The Reel Loud Film Festival will celebrate its 10th anniversary tonight at 8 in Campbell Hall with a combination of silent films accompanied by live background music.
The student-run festival includes short films that are produced by students and are entirely silent. A faculty selection committee picks the films that are shown.
Originally put on by the UCSB Filmmakers Co-op, the film festival is now organized by the Reel Loud Exhibition Committee.
“The films this year are of very high quality,” said senior film studies and history major Conor A. Copeland, who is directing this year’s event.
Eight films will be shown, including “A Biography,” “As Good As Gold,” “Never Her,” “Melancholy Mechanics,” “Fight Night,” “Damsel in Distress” and “Rejected and Changing Chaplin.”
Southern California band Blazing Haley will open the event.
The first annual Inspirational Alumni Award will be awarded to Don Hertzfeldt, who was recently nominated for an Academy Award for his animated short film “Rejected,” which will also be shown.
Gabrielle Winicki, a 21-year-old film studies major and promotions director for this year’s festival, said she chose to get involved because of the fun she had at last year’s event.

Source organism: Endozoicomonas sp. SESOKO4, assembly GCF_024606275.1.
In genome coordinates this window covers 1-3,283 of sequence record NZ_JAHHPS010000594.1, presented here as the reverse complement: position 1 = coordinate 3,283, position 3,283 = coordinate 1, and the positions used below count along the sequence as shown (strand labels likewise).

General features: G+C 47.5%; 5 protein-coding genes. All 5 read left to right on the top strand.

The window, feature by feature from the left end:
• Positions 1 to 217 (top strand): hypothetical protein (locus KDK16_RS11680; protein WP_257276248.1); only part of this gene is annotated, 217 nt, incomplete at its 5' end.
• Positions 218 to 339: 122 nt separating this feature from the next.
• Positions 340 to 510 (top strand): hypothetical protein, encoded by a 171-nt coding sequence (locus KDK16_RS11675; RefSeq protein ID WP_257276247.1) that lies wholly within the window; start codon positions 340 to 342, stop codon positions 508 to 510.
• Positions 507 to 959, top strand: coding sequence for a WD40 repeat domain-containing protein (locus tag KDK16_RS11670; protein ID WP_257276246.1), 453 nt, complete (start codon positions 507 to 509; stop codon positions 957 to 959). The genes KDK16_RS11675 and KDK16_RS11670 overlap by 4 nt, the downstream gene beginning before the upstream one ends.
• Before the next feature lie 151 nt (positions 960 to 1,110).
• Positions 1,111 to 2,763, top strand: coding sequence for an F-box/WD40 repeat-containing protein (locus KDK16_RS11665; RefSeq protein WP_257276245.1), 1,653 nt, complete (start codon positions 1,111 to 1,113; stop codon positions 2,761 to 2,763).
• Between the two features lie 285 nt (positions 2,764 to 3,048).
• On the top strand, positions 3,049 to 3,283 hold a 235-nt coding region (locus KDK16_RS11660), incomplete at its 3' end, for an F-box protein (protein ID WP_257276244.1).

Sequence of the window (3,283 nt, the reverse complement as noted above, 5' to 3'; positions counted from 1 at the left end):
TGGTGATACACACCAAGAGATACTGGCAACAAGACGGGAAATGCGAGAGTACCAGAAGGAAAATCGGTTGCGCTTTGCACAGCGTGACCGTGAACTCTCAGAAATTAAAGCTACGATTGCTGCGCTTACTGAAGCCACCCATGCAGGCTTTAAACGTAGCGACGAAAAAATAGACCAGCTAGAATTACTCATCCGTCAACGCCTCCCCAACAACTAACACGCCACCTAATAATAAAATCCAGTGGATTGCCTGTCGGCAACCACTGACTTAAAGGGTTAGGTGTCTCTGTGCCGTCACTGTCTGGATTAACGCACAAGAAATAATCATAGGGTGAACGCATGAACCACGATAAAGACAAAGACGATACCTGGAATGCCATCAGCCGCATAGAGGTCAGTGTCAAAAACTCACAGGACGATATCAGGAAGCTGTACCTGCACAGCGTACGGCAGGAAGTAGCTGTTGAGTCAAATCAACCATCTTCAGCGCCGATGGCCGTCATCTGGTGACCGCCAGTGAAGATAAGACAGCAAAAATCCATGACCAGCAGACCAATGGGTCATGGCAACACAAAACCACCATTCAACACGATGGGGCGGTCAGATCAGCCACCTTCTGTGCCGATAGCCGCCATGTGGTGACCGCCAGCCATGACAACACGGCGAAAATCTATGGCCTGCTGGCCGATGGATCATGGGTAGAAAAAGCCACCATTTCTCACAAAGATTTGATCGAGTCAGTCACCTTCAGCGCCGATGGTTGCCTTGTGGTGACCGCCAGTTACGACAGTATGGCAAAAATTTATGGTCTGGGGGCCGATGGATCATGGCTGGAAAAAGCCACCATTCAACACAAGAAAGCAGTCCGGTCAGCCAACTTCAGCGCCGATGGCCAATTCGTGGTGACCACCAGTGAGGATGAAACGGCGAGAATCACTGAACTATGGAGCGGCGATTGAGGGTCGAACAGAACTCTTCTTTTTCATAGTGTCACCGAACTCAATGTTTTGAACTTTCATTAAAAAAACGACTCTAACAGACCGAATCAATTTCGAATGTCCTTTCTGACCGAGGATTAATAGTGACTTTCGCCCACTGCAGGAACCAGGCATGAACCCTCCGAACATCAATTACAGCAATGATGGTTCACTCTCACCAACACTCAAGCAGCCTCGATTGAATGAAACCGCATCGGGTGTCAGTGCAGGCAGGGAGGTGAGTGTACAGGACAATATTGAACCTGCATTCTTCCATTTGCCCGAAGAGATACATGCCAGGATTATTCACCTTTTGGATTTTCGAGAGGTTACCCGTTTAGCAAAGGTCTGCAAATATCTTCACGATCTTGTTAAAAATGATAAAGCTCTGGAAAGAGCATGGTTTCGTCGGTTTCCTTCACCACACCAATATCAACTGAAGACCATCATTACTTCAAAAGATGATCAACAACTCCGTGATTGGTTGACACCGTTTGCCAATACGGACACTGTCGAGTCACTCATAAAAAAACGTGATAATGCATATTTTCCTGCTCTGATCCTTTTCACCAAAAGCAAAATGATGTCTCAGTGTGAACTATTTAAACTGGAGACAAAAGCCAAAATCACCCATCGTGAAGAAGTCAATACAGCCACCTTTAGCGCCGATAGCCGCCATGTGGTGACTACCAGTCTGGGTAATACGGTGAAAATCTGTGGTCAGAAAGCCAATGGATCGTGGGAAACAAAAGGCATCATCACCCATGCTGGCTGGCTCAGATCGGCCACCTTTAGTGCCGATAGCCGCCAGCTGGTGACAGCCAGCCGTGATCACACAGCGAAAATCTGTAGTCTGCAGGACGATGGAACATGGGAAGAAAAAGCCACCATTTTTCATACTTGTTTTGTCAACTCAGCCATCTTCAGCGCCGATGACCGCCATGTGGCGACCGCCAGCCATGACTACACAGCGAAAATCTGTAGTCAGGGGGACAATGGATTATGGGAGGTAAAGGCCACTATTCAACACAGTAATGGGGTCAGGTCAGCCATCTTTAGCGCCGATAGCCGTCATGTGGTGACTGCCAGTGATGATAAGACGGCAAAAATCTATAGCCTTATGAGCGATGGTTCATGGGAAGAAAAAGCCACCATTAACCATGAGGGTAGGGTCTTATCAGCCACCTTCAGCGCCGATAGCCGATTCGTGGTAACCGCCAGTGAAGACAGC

“The energy level was so high,” she said, “and everyone was so into it.”
Winicki said she believes Reel Loud is one of the main opportunities for students to showcase their films outside of class.
“It’s a celebration of filmmakers and their work,” she said.
Ian McAvoy, the filmmaker of “Fight Night,” a seven-minute version of a documentary he made last year, agreed.
“It’s really great because it gives us a chance to showcase our stuff,” he said.
“As Good As Gold,” a film about an eccentric young man and his journey to find happiness, took filmmaker Penny G. Krauss around four months to make.
“Melancholy Mechanics,” a film by Ryan Crego, is a stop-motion animation about a human character in a mechanical world who finds a purpose to his life by accident. Crego said “Melancholy Mechanics,” his first attempt at directing, took him about 10 weeks to make.
“It’s cool because the film’s been sitting on my shelf for awhile,” Crego said. “It’s nice to finally get it out and show it to people.”
Tickets are $6 pre-sale and $8 at the door. They can be purchased at Morninglory Music in Isla Vista.